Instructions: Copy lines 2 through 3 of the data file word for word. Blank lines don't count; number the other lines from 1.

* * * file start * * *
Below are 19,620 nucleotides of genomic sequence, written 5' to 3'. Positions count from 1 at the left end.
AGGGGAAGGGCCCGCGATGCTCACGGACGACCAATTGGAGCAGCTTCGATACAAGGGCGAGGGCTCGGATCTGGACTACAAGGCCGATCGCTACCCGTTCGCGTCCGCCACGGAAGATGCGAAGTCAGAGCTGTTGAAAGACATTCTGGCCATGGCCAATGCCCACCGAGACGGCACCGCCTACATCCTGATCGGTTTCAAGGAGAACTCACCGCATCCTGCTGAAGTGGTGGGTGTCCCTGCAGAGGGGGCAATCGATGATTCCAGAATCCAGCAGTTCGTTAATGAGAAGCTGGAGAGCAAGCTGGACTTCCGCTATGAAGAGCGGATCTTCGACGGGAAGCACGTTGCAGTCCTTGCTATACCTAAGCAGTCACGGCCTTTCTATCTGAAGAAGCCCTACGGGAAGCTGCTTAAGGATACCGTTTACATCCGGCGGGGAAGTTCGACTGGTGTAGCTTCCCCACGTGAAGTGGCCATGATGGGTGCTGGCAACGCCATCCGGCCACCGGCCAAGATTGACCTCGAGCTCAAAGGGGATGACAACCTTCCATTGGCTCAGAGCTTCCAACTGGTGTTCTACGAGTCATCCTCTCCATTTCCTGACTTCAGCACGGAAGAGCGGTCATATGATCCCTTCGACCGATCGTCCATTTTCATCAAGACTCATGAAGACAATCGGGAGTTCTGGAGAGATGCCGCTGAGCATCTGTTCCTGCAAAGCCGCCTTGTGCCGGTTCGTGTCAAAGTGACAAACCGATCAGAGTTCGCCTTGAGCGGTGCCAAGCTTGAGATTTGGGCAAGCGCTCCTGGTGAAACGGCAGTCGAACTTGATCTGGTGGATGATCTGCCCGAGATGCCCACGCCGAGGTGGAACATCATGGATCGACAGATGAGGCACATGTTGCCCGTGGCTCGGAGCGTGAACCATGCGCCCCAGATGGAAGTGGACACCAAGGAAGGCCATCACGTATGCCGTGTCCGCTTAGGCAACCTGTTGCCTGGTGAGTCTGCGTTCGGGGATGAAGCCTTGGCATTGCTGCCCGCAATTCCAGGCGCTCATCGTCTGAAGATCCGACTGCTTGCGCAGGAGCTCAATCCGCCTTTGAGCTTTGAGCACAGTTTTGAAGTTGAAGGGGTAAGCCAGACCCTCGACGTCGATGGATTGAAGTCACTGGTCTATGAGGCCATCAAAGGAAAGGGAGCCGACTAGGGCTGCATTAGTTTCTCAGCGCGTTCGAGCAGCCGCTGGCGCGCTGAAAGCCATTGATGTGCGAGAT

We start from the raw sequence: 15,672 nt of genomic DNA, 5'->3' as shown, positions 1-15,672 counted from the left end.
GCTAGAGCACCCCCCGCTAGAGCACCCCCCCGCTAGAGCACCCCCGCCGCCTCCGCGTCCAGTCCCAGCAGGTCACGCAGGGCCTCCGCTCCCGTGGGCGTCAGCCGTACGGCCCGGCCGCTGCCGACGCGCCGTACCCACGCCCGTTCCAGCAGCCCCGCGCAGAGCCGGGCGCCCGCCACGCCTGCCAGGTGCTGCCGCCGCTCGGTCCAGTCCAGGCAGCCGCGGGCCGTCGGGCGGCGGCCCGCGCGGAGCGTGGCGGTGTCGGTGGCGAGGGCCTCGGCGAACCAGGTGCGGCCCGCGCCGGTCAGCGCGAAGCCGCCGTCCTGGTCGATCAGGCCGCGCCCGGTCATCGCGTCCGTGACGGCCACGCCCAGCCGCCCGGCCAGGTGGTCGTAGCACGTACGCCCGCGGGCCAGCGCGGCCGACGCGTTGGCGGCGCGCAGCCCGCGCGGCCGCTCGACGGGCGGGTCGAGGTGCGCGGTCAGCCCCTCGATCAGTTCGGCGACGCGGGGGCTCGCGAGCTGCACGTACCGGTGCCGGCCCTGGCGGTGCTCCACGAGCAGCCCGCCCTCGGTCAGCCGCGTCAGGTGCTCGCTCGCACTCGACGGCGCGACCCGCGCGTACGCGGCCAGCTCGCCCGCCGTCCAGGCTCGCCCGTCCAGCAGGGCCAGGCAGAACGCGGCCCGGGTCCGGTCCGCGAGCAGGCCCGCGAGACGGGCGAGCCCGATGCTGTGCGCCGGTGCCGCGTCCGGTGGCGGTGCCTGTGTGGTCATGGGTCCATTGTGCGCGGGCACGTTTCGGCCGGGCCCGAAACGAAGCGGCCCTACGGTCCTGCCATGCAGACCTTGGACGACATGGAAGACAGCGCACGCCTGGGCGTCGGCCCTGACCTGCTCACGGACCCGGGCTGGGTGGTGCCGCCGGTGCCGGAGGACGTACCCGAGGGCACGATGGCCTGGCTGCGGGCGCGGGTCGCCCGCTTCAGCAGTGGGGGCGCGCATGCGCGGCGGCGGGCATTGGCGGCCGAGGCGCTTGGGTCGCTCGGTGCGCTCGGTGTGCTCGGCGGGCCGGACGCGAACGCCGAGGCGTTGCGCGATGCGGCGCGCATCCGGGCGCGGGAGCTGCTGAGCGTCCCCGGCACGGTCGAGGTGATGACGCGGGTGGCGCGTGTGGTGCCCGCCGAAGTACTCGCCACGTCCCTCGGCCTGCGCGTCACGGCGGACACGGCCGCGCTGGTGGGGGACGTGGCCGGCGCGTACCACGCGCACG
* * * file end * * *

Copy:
AGGGGAAGGGCCCGCGATGCTCACGGACGACCAATTGGAGCAGCTTCGATACAAGGGCGAGGGCTCGGATCTGGACTACAAGGCCGATCGCTACCCGTTCGCGTCCGCCACGGAAGATGCGAAGTCAGAGCTGTTGAAAGACATTCTGGCCATGGCCAATGCCCACCGAGACGGCACCGCCTACATCCTGATCGGTTTCAAGGAGAACTCACCGCATCCTGCTGAAGTGGTGGGTGTCCCTGCAGAGGGGGCAATCGATGATTCCAGAATCCAGCAGTTCGTTAATGAGAAGCTGGAGAGCAAGCTGGACTTCCGCTATGAAGAGCGGATCTTCGACGGGAAGCACGTTGCAGTCCTTGCTATACCTAAGCAGTCACGGCCTTTCTATCTGAAGAAGCCCTACGGGAAGCTGCTTAAGGATACCGTTTACATCCGGCGGGGAAGTTCGACTGGTGTAGCTTCCCCACGTGAAGTGGCCATGATGGGTGCTGGCAACGCCATCCGGCCACCGGCCAAGATTGACCTCGAGCTCAAAGGGGATGACAACCTTCCATTGGCTCAGAGCTTCCAACTGGTGTTCTACGAGTCATCCTCTCCATTTCCTGACTTCAGCACGGAAGAGCGGTCATATGATCCCTTCGACCGATCGTCCATTTTCATCAAGACTCATGAAGACAATCGGGAGTTCTGGAGAGATGCCGCTGAGCATCTGTTCCTGCAAAGCCGCCTTGTGCCGGTTCGTGTCAAAGTGACAAACCGATCAGAGTTCGCCTTGAGCGGTGCCAAGCTTGAGATTTGGGCAAGCGCTCCTGGTGAAACGGCAGTCGAACTTGATCTGGTGGATGATCTGCCCGAGATGCCCACGCCGAGGTGGAACATCATGGATCGACAGATGAGGCACATGTTGCCCGTGGCTCGGAGCGTGAACCATGCGCCCCAGATGGAAGTGGACACCAAGGAAGGCCATCACGTATGCCGTGTCCGCTTAGGCAACCTGTTGCCTGGTGAGTCTGCGTTCGGGGATGAAGCCTTGGCATTGCTGCCCGCAATTCCAGGCGCTCATCGTCTGAAGATCCGACTGCTTGCGCAGGAGCTCAATCCGCCTTTGAGCTTTGAGCACAGTTTTGAAGTTGAAGGGGTAAGCCAGACCCTCGACGTCGATGGATTGAAGTCACTGGTCTATGAGGCCATCAAAGGAAAGGGAGCCGACTAGGGCTGCATTAGTTTCTCAGCGCGTTCGAGCAGCCGCTGGCGCGCTGAAAGCCATTGATGTGCGAGAT

We start from the raw sequence: 15,672 nt of genomic DNA, 5'->3' as shown, positions 1-15,672 counted from the left end.